In a recent project, we asked a branding agency to ensure that the logo they created be in a vector format, and asked that they send us an EPS version of it. They said that would be fine, and months later, when the logo was designed and signed off, they sent over the EPS file as promised. I was shocked to discover the filesize of this EPS file was 1.2mb. When I opened it up, I realised it was full of base64 encoded raster images. It turned out they had applied a blur filter to every path within the file, and so Illustrator had exported an EPS file with PSD images embedded within it.
So a word of warning, make sure that the graphic you design is able to be exported as an SVG file. I’d suggest exporting to an SVG periodically during the final design stages to ensure it’s still working nicely, and that your file hasn’t become too complex.
Although the SVG format looks similar to HTML, there are a lot of differences. For instance. In HTML, to create a blue rectangle with a red border, you might create a div and give it the following CSS:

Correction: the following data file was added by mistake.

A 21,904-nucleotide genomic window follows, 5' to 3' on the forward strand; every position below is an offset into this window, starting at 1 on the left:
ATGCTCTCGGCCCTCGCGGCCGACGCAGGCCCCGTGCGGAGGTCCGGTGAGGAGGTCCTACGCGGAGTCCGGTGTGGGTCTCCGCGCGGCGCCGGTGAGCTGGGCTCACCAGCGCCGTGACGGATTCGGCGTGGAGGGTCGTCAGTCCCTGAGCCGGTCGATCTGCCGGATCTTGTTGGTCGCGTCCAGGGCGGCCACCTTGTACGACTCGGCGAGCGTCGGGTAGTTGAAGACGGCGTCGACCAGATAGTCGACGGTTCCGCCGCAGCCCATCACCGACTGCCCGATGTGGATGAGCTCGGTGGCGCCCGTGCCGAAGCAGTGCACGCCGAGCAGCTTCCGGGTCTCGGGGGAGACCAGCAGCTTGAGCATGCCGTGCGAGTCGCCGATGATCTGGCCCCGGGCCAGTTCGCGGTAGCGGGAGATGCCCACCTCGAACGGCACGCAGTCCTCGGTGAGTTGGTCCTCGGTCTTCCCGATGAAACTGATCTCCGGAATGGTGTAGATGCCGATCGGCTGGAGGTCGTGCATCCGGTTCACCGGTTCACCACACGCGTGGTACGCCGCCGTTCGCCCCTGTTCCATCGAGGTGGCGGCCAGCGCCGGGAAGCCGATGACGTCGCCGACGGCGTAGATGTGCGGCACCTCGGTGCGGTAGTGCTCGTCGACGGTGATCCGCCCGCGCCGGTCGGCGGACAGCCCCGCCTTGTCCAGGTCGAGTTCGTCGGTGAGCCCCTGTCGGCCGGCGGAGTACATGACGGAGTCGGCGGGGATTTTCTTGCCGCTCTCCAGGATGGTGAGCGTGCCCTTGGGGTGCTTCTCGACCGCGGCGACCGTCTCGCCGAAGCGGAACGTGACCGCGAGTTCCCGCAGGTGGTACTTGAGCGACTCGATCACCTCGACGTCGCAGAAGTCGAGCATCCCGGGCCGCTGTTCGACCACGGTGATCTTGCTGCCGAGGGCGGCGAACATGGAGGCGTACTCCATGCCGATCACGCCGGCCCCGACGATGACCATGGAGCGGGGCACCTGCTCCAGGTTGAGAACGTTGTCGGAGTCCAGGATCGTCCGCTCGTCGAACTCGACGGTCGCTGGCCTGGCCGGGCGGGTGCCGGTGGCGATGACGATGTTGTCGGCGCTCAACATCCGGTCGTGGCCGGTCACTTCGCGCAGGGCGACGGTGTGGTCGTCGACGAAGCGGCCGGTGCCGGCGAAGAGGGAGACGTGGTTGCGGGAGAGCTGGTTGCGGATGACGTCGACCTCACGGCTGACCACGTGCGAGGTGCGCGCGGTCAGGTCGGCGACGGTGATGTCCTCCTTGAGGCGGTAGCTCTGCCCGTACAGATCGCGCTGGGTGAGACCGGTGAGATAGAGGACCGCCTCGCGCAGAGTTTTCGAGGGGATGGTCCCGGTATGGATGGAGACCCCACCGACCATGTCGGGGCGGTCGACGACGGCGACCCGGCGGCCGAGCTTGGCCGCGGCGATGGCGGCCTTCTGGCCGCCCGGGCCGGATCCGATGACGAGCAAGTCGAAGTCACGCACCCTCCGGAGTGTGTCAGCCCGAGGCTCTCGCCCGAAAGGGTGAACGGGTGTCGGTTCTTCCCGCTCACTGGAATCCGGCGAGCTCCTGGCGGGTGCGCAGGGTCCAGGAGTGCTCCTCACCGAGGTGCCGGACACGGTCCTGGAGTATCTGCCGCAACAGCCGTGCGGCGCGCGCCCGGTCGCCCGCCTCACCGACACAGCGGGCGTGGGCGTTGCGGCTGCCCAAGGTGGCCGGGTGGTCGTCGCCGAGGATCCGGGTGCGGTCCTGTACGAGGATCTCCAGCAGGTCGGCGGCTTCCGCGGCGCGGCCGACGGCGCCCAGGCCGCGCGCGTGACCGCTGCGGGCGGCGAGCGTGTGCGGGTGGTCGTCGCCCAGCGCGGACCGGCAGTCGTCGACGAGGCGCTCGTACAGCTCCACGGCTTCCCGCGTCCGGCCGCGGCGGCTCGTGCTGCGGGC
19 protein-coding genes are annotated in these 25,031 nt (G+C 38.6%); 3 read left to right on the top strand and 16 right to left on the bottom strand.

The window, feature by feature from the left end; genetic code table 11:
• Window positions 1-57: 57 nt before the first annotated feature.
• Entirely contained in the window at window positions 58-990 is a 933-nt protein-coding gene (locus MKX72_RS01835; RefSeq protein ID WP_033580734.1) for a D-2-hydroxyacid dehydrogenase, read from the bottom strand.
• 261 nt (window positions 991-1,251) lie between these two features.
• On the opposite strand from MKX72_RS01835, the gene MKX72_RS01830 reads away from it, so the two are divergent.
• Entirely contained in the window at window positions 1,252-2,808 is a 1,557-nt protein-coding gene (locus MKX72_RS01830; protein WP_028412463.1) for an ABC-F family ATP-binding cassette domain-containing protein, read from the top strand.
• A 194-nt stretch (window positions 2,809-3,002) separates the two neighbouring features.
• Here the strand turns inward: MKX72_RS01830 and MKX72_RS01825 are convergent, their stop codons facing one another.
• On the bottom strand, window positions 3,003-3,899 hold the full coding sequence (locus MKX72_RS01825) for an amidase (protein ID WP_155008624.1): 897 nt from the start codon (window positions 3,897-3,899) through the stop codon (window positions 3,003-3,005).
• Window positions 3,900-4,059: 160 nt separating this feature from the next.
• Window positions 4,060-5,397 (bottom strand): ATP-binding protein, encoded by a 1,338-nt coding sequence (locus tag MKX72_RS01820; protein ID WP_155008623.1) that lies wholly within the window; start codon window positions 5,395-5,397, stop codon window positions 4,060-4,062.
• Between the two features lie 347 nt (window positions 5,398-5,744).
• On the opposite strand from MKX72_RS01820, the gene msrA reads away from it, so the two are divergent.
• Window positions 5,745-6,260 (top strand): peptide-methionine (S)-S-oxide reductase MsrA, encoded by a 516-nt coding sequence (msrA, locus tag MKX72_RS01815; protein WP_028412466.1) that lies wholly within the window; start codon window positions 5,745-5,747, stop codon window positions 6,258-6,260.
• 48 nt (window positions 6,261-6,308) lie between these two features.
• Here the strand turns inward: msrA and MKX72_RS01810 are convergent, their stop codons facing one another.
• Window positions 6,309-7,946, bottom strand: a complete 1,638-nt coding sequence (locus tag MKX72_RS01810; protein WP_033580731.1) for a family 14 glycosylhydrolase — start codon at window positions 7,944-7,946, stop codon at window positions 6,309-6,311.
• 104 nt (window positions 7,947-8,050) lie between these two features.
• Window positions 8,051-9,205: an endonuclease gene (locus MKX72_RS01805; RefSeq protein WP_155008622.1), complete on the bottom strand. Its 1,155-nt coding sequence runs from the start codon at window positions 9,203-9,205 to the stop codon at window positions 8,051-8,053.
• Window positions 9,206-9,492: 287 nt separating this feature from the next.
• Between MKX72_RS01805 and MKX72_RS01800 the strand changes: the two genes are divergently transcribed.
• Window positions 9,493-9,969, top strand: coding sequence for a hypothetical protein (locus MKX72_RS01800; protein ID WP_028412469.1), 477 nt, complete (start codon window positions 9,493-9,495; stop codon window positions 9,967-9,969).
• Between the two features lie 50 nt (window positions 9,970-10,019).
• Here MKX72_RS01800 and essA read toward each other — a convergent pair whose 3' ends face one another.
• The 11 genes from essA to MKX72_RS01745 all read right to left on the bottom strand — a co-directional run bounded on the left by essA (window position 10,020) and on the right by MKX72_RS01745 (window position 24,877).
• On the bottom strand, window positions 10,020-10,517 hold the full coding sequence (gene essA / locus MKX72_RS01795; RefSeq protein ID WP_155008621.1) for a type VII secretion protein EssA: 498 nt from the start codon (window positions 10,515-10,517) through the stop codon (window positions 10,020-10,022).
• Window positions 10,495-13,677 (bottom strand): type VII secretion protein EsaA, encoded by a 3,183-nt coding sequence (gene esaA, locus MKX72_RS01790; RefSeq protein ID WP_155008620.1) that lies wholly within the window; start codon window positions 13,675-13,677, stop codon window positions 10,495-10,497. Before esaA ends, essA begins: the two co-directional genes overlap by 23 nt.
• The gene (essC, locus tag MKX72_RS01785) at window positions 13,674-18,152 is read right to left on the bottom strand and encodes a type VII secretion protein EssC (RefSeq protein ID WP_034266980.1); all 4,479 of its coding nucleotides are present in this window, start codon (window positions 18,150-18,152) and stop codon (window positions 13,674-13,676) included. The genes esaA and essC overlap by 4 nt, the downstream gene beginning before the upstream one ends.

border: 1px solid red;
Whilst in SVG, the equivalent rectangle could be achieved with the following code:
<rect x="0" y="0" width="300" height="200" fill="blue" stroke="red" stroke-width="1" />
Clearly, these two formats have little in common, and I’ve tripped myself up more than a few times by assuming I can write things in SVG that are only valid HTML.
Instead of pouring through the documentation and trying to understand what every element and attribute achieves, I suggest you dive right in and try converting some of your existing vector images into an SVG.
If you use Photoshop, you’ll need to import that document into Illustrator in order to save it as a SVG. If you use Fireworks, then I recommend you try the SVG for web plugin. Other applications such as Sketch support the SVG format natively.